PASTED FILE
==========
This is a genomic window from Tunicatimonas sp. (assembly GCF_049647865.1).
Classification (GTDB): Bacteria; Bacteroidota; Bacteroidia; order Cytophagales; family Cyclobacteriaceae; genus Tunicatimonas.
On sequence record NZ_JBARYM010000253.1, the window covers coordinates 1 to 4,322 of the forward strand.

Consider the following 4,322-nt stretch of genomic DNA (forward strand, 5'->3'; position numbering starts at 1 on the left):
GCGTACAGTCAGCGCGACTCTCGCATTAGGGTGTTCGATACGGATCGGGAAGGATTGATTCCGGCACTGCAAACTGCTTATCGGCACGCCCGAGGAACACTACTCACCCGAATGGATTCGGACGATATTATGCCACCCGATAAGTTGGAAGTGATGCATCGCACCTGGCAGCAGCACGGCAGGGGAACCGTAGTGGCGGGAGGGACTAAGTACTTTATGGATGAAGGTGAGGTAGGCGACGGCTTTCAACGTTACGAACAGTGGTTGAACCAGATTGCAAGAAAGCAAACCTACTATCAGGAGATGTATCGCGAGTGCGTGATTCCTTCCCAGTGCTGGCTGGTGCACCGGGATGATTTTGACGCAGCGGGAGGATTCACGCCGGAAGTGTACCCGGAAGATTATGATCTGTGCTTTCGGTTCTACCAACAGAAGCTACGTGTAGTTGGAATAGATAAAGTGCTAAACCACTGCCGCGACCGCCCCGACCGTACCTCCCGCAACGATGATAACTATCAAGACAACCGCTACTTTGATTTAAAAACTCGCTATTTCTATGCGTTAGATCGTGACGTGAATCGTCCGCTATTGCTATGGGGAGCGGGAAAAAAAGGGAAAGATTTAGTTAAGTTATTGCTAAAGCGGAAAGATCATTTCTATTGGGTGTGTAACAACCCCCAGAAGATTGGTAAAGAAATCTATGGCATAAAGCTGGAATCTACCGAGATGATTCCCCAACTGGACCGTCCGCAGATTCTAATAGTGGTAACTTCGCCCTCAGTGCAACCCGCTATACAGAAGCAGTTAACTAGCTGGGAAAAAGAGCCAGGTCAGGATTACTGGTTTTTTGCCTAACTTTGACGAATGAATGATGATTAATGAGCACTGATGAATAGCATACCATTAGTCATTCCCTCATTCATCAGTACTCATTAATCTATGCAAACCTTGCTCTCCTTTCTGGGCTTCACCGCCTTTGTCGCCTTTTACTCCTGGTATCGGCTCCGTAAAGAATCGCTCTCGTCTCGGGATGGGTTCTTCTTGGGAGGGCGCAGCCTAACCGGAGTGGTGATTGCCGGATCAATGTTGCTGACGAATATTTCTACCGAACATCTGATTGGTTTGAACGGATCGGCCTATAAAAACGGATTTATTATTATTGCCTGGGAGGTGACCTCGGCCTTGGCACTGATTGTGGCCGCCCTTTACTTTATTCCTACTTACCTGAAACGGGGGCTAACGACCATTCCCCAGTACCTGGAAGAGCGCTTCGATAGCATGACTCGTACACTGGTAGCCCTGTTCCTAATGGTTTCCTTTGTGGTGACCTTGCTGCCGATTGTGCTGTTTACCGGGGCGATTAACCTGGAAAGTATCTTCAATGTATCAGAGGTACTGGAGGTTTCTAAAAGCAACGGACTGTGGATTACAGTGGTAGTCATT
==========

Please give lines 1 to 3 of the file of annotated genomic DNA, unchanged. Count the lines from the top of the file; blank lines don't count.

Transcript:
This is a genomic window from Tunicatimonas sp. (assembly GCF_049647865.1).
Classification (GTDB): Bacteria; Bacteroidota; Bacteroidia; order Cytophagales; family Cyclobacteriaceae; genus Tunicatimonas.
On sequence record NZ_JBARYM010000253.1, the window covers coordinates 1 to 4,322 of the forward strand.